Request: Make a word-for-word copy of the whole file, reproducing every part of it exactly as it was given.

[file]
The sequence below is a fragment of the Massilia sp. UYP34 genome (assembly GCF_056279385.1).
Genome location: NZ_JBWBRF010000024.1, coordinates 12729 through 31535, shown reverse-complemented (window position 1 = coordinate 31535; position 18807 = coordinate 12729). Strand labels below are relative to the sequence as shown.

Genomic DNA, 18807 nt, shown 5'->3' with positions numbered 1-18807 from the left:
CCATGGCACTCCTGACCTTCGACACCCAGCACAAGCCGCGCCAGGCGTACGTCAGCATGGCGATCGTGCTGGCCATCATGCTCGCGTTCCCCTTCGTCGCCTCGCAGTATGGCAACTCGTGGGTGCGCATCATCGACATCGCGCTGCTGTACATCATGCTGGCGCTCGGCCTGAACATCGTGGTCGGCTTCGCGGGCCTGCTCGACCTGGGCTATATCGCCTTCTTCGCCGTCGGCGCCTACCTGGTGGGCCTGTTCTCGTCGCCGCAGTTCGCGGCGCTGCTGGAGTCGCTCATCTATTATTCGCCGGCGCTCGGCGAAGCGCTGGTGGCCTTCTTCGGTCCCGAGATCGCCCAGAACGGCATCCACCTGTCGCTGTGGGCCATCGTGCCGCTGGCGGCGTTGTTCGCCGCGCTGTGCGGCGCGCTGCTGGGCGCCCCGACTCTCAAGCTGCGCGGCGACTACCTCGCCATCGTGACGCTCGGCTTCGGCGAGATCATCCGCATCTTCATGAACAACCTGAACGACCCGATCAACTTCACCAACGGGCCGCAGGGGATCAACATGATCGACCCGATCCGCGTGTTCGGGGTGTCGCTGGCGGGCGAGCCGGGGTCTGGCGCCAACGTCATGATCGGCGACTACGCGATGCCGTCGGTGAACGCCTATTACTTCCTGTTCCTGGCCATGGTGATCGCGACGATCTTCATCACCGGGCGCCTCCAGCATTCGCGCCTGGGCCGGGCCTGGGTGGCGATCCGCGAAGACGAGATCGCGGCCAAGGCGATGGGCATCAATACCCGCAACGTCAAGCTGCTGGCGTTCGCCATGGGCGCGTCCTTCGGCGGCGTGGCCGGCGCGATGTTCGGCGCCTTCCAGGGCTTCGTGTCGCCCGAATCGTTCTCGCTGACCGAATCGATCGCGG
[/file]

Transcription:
The sequence below is a fragment of the Massilia sp. UYP34 genome (assembly GCF_056279385.1).
Genome location: NZ_JBWBRF010000024.1, coordinates 12729 through 31535, shown reverse-complemented (window position 1 = coordinate 31535; position 18807 = coordinate 12729). Strand labels below are relative to the sequence as shown.

Genomic DNA, 18807 nt, shown 5'->3' with positions numbered 1-18807 from the left:
CCATGGCACTCCTGACCTTCGACACCCAGCACAAGCCGCGCCAGGCGTACGTCAGCATGGCGATCGTGCTGGCCATCATGCTCGCGTTCCCCTTCGTCGCCTCGCAGTATGGCAACTCGTGGGTGCGCATCATCGACATCGCGCTGCTGTACATCATGCTGGCGCTCGGCCTGAACATCGTGGTCGGCTTCGCGGGCCTGCTCGACCTGGGCTATATCGCCTTCTTCGCCGTCGGCGCCTACCTGGTGGGCCTGTTCTCGTCGCCGCAGTTCGCGGCGCTGCTGGAGTCGCTCATCTATTATTCGCCGGCGCTCGGCGAAGCGCTGGTGGCCTTCTTCGGTCCCGAGATCGCCCAGAACGGCATCCACCTGTCGCTGTGGGCCATCGTGCCGCTGGCGGCGTTGTTCGCCGCGCTGTGCGGCGCGCTGCTGGGCGCCCCGACTCTCAAGCTGCGCGGCGACTACCTCGCCATCGTGACGCTCGGCTTCGGCGAGATCATCCGCATCTTCATGAACAACCTGAACGACCCGATCAACTTCACCAACGGGCCGCAGGGGATCAACATGATCGACCCGATCCGCGTGTTCGGGGTGTCGCTGGCGGGCGAGCCGGGGTCTGGCGCCAACGTCATGATCGGCGACTACGCGATGCCGTCGGTGAACGCCTATTACTTCCTGTTCCTGGCCATGGTGATCGCGACGATCTTCATCACCGGGCGCCTCCAGCATTCGCGCCTGGGCCGGGCCTGGGTGGCGATCCGCGAAGACGAGATCGCGGCCAAGGCGATGGGCATCAATACCCGCAACGTCAAGCTGCTGGCGTTCGCCATGGGCGCGTCCTTCGGCGGCGTGGCCGGCGCGATGTTCGGCGCCTTCCAGGGCTTCGTGTCGCCCGAATCGTTCTCGCTGACCGAATCGATCGCGG